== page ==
11 Islands With Amazing Biodiversity

Jellyfish Lake, Palau with small green islands and various shades of blue water
The remarkable golden jellies of Jellyfish Lake, Palau exemplify the biodiversity of the islands in this region.

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Islands boast some of the most diverse collections of plants and animals on Earth. With a unique set of influences and conditions, island life has evolved very differently from life on larger landmasses. Islands preserve habitats for a wealth of unique and endemic plants and animals on land and in the water. 

Here are 11 islands that provide a living definition of biological diversity.

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Borneo

Rainforest with a dusky leaf monkey hanging on a tree in Borneo

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The world's third largest island, Borneo has about the same land area as the state of Texas. Divided among Malaysia, Indonesia, and the tiny sultanate of Brunei, the isle has more than 222 mammal species, 44 of which are endemic.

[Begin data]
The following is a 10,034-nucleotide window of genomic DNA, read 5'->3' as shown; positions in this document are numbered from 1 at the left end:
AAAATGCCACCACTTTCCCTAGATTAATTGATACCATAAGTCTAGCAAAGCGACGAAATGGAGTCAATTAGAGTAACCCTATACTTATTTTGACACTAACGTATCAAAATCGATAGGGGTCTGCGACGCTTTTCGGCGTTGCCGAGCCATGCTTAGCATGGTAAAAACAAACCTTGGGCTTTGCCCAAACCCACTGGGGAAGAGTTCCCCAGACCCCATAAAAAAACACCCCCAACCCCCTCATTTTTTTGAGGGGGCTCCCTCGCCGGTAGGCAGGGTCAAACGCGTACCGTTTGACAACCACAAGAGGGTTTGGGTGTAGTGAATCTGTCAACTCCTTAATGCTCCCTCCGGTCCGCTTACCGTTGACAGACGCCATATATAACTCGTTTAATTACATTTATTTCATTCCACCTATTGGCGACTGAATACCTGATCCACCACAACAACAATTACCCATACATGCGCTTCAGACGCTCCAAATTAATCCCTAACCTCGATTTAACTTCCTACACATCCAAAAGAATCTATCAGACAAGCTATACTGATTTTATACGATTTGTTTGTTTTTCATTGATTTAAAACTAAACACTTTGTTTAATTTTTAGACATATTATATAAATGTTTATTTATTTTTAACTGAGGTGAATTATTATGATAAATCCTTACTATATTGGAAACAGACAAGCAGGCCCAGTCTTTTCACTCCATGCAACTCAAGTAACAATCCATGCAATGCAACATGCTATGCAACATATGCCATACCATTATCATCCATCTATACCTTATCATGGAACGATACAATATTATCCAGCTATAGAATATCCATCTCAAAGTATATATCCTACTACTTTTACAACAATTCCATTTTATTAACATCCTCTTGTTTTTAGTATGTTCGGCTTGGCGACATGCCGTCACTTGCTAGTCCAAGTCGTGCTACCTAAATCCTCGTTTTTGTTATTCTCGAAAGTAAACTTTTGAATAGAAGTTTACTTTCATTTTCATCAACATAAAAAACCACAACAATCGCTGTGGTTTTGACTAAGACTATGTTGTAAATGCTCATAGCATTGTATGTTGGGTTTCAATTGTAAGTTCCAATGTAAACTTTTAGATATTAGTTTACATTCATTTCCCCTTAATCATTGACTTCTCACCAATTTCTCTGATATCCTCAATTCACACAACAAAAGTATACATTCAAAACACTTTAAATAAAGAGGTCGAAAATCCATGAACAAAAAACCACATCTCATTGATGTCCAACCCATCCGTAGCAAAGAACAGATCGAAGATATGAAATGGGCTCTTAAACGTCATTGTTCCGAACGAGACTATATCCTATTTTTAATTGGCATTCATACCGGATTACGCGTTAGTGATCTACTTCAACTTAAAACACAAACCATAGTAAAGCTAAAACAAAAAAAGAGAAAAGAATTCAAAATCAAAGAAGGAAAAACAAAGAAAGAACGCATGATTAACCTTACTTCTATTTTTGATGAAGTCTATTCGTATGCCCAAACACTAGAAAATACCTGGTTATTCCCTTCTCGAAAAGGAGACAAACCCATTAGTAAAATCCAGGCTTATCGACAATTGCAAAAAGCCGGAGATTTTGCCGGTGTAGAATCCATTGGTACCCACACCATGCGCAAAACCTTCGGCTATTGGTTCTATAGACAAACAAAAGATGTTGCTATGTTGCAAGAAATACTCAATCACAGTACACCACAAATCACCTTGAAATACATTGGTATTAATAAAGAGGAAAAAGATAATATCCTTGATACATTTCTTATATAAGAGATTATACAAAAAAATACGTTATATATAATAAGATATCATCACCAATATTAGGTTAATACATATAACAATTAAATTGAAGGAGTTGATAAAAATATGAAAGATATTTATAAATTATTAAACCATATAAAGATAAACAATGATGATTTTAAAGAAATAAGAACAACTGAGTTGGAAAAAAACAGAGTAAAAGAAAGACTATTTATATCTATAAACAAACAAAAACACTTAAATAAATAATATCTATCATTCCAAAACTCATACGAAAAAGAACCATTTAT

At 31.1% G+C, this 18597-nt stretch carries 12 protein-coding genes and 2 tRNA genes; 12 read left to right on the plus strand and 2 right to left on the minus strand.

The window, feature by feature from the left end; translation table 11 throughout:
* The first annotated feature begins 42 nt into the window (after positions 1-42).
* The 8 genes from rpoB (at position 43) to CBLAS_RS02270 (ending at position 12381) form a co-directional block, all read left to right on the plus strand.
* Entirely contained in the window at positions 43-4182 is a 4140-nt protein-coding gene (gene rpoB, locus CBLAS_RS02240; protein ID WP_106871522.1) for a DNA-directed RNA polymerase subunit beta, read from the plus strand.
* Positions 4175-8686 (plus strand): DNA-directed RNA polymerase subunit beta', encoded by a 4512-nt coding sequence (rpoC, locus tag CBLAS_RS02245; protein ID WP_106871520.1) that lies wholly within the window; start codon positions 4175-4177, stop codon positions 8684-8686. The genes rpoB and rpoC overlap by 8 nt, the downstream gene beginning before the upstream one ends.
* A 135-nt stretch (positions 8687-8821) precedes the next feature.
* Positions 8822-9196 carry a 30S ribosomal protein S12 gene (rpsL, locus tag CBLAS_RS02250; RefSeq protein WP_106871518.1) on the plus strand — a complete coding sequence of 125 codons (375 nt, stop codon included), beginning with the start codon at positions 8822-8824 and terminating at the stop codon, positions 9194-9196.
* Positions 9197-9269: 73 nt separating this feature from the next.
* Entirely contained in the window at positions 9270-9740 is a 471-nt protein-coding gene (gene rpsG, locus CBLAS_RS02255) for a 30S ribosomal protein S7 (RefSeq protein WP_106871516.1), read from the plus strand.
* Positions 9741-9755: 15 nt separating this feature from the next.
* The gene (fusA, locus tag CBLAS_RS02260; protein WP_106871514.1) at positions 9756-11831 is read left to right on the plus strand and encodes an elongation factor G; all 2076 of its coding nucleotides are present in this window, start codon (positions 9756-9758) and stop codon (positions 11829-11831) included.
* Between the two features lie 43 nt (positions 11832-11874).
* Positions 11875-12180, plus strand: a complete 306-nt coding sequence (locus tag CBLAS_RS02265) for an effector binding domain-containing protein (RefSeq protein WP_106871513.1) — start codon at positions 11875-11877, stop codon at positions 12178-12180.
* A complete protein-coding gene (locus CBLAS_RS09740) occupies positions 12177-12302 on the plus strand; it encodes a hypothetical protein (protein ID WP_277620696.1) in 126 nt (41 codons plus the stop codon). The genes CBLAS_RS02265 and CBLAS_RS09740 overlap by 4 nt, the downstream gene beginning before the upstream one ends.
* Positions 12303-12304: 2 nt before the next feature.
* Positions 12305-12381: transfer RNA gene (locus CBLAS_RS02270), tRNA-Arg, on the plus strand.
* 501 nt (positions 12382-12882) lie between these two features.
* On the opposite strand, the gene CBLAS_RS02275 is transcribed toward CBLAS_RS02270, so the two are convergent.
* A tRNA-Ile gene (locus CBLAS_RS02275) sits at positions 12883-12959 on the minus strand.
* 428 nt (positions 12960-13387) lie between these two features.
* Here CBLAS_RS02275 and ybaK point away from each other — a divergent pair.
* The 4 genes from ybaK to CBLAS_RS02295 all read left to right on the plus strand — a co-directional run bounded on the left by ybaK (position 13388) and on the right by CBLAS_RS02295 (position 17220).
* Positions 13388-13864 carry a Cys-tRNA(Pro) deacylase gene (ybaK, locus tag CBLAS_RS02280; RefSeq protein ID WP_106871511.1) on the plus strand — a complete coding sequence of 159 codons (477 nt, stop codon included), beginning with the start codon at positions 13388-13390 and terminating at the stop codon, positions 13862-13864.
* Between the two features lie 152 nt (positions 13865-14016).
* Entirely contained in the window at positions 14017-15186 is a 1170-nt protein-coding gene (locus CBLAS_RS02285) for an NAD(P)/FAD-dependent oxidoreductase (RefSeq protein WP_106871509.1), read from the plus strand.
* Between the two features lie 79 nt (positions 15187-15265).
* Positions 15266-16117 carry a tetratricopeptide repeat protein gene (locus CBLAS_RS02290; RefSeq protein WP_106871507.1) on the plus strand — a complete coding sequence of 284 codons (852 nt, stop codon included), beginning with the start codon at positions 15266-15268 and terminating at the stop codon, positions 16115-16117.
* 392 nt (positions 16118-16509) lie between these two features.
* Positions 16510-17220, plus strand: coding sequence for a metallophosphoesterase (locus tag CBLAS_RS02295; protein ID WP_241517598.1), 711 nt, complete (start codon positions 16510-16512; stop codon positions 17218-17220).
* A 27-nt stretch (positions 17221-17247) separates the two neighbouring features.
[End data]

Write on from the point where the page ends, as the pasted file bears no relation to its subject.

About 6,000 of Borneo's plant species are also endemic. The most striking biodiversity statistic comes from the dipterocarp trees of Borneo's rain forests: More than 1,000 insect species can be found in a single tree.

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Sumatra

two elephants in the water surrounded by green foliage in North Sumatra

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This island in westernmost Indonesia contains more than 182,000 square miles of land. Despite being home to more than 50 million people, Sumatra boasts a stunning array of wildlife.

The inland jungles of Sumatra are native to a rare combination of species. This is the only place on Earth where tigers, rhinos, elephants, and orangutans live wild in the same ecosystem. Aggressive conservation efforts aim to protect these species, especially the critically endangered, endemic Sumatran tiger, whose numbers are estimated at approximately 500.